Marketwide hotel performance has softened further in 2016. The average occupancy rate came in at 84.3%, slightly under the 85% occupancy rate achieved in 2015. The average room rate decreased by 2.0%, from SGD 246 in 2015 to SGD 237 in 2016. The dynamics of occupancy and rate have resulted in a decrease of 4.0% in RevPAR from SGD 209 in 2015 to SGD 200 in 2016, which marks the fourth consecutive year of decline in marketwide RevPAR.
Figure 3: Singapore Hotel Rooms Pipeline (2017-21)
Source: Urban Redevlopment Authority
Figure 4: Singapore Overall Hotel Performance (2011-16)
Source: STB Statistics
Dealing with Adversity and Change
As mentioned, 2016 had been a year of tumultuous change across the globe, which consequently made it a challenging year for hotels in Singapore. As the future continues to appear uncertain for many, both hoteliers and owners need to identify crucial areas to adapt and change. This year, HVS has delved further to identify key trends and solutions which could make a difference in value creation for hotels in Singapore.
Pricing and Positioning
Despite the surge in Singapore visitor arrivals and tourism receipts, hotels did not perform in tandem as both marketwide average rate and occupancy declined, resulting in a loss of 4% in revenue per available room (RevPAR).
Challenged by the weak global economy and the surge in supply of hotel rooms in Singapore, operators have succumbed to lowering their rates in the short term. However, research has shown that lowering ADR will possibly result in a lower RevPAR performance due to contracting demand. As a result, it may become harder to maintain rate integrity and pull it back up.
A hotel should maintain a premium against competitors’ room rates to communicate its positioning and value. Instead of taking a straight discount across all room rate levels, hotels could revise their strategy to focus on particular market segments and distribution channels in order to yield the best possible RevPAR.
Total Hotel Revenue Management
Whilst room revenue typically constitutes the major revenue component for full-service hotels, the remainder of the hotel’s revenue are often neglected by many hotels’ management teams. In Singapore, total hotel revenue management has not been practiced prevalently, but hotels that apply total hotel revenue management have seen a 5% to 10% increase in contribution to total revenue.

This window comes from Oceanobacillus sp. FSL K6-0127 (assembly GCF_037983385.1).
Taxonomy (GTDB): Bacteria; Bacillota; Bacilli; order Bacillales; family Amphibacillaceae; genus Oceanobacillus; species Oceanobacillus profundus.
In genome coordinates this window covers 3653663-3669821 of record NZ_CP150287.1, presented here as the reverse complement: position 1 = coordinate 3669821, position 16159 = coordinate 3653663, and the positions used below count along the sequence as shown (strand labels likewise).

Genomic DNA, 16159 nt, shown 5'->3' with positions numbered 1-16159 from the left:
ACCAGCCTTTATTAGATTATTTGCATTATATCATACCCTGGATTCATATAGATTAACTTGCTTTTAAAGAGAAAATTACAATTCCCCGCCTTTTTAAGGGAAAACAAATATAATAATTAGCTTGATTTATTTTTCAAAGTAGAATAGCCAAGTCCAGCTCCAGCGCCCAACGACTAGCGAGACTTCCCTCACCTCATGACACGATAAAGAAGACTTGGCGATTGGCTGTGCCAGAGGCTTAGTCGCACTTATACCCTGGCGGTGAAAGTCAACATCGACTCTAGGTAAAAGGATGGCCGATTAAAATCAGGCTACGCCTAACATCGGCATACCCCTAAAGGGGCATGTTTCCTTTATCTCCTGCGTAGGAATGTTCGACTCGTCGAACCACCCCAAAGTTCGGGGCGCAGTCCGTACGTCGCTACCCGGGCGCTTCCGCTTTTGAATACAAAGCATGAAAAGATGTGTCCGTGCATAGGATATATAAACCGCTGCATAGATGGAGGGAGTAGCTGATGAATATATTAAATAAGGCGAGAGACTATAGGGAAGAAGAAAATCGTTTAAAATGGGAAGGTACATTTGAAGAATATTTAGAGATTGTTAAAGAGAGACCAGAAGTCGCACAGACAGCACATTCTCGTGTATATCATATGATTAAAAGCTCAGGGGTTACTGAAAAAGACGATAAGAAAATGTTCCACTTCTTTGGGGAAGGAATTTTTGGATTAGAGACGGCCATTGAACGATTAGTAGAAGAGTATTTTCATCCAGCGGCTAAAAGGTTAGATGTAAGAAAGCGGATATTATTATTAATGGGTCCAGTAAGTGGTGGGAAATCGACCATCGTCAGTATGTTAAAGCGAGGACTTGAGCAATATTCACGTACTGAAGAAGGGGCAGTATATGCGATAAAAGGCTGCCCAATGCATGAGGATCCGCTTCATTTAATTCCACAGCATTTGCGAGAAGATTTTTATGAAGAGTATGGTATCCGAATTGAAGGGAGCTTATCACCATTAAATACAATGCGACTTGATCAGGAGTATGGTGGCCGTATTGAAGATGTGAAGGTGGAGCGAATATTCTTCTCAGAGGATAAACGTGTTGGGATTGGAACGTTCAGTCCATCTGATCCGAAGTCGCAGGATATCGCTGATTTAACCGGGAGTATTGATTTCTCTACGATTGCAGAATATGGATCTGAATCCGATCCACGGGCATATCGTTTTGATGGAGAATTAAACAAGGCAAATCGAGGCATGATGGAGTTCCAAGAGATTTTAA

Taking an example of events revenue management in a five-star hotel in Singapore, after placing a premium on popular wedding dates, the hotel saw an increase of approximately 55% to 60% in additional weddings revenue.
Despite the fact that total hotel revenue management is a relatively new approach, hotels should start to focus their approach to profit maximization from all revenue streams.
Some other solutions…
Social Media Marketing is the new ‘Word-of-Mouth’
Social media and distribution channels have become the primary sources of information that travellers look to before deciding on which hotel to stay.
As 46% of travellers post hotel reviews, and 49% of travellers will not book a hotel without scanning the reviews either on social media or OTAs, hotels should grab this opportunity to communicate their quality and unique selling points to travellers. Through this medium, the cost of social media is comparatively lower than that of direct advertising.
The marketing efficacy of social media and its conversion rate can be higher than even those of direct advertising. Hotels first need to create unique and worth-sharing content and be proactive with online interactions.
Subsequently, hotels can leverage on guest information gathered from social media to design customized marketing content and personalize its services to their targeted customers. Although most hotels have adopted social media marketing, few have conducted detailed analyses of the customer data captured through these mediums to help optimize operations.
Smart and Green Buildings Can Lead to Smarter Savings